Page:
Wednesday, June 22, 2022

Amazon's Ancient Cities

Environmental & Science Education, STEM, Society, Culture, Archeology, Global Change

Ed Hessler

I wish that the article in Nature on recent finds, based on powerful evidence of ancient settlements in the Amazon, had more photographs but two images are all that is there. They are still worth taking a look at.

I think you will be surprised by the engineering involved in creating these large island cities. Well-elevated mounds, roads, wells, etc. The societies were highly organized and differentiated.

The finds are based in technology reports Freda Kreier, one known as "lidar--a remote-sensing technology that uses lasers to generate a 3D image of the ground below." she notes that "in 2013, a lidar survey of a valley in Honduras helped lead to the rediscovery of an ancient pre-Columbian city rumoured to exist in the area. The jungle had completely overtaken the settlement since it was abandoned in the fifteenth century, making it all but impossible to see from the air without lidar."

Such finds lead, of course, to more questions and needed research, e.g., perhaps especially the reasons why they "were abandoned after 900 years." Their life span was from around 500 A.D. to 1400 A.D.

"These discoveries," says Kreier, "also counter the narrative that Indigenous peoples were passive inhabitant of the Amazon Basin before the arrival of Europeans" and quotes the observation of archeologist Eduard Neves: "The people who lived there changed the landscape forever.'"

Tuesday, June 21, 2022


Environmental & Science Education, STEM, Biodiversity, Agriculture, Sustainability

Ed Hessler

I don't think I've ever eaten collards which is not the point of this post. There are many foods I would like to try and collards are among them. I know I'd like them since I'm a fan of kale, another variety of leafy greens and with cabbage, Brussels sprouts and broccoli all expressions of the wild species Brassica oleracea, products of natural variation and selective breeding.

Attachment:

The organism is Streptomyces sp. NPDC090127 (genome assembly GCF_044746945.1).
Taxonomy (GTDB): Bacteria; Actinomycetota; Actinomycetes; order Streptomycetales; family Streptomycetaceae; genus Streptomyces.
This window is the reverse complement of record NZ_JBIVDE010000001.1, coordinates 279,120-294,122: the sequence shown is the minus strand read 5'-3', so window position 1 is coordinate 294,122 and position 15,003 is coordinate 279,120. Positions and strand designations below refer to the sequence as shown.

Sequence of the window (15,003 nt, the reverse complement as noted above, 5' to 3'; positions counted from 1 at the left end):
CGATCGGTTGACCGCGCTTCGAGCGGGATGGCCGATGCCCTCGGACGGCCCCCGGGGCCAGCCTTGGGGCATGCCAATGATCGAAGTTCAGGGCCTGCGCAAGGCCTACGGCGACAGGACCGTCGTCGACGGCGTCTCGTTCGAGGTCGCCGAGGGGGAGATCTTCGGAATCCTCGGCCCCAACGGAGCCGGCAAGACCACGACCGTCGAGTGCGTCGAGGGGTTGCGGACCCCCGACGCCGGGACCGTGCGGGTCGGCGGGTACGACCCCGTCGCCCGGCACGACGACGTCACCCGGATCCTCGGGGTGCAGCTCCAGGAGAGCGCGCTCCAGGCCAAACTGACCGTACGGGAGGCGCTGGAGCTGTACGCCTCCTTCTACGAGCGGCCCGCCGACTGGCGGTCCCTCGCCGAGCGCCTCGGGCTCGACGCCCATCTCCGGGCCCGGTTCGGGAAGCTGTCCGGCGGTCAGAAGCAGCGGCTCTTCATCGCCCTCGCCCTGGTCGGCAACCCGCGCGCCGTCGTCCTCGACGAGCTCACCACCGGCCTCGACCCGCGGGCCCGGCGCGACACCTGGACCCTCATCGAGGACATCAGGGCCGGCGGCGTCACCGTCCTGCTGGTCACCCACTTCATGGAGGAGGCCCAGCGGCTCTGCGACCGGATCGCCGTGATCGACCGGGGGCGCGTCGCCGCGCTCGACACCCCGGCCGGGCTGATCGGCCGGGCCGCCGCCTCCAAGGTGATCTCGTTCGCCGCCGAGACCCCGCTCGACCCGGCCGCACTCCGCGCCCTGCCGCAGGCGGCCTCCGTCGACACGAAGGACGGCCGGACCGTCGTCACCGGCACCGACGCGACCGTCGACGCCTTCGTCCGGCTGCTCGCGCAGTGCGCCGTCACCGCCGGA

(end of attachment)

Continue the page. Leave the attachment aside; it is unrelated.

It would be a shame to lose a single variety of  collards and there is hope many of them will be saved. And there is hope in The Heirloom Collard Project, a collaboration between Southern Exposure Seed Exchange, Seed Savers Exchange, Working Food, and The Utopian Seed Project.

The website will tell you about the project, the collards, articles and recipes and, if you want, how to get involved. The first image to greet you on the home page is of heirloom collard leaves which have mostly subtle differences, in addition to being lovely all by themselves. Each is named but I can't read them. You will also find presentations given during collard week to celebrate collards!

Monday, June 20, 2022


Environmental & Science Education, STEM, Pollution, Earth & Space Science, Earth Systems, Sustainability

Ed Hessler

Things have been tumbling off boats into the ocean for as long as humans have been a seafaring species, which is to say, at least ten thousand and possibly more than a hundred thousand years.--Kathryn Schulz, The New Yorker, June 6 2022

Today things tumble-off in large shipping containers (or sink with the ship),and these are the focus of Shulz 's reporting for The New Yorker, June 6, 2022. As she so elegantly puts it, "The shipping container is a lesson in the uncontainable nature of modern life."  I hope the bits that follow motivate you to read her full column.

--"6000 container ships are...on the ocean at any given moment." The scale stretches the imagination. Some ships carry "more than 20000" and given a variety of factors such as human failure, heavy seas, and storms," some are likely to go overboard " That number is increasing because storms and high winds are increasing due to climate-inducing volatility of the atmosphere.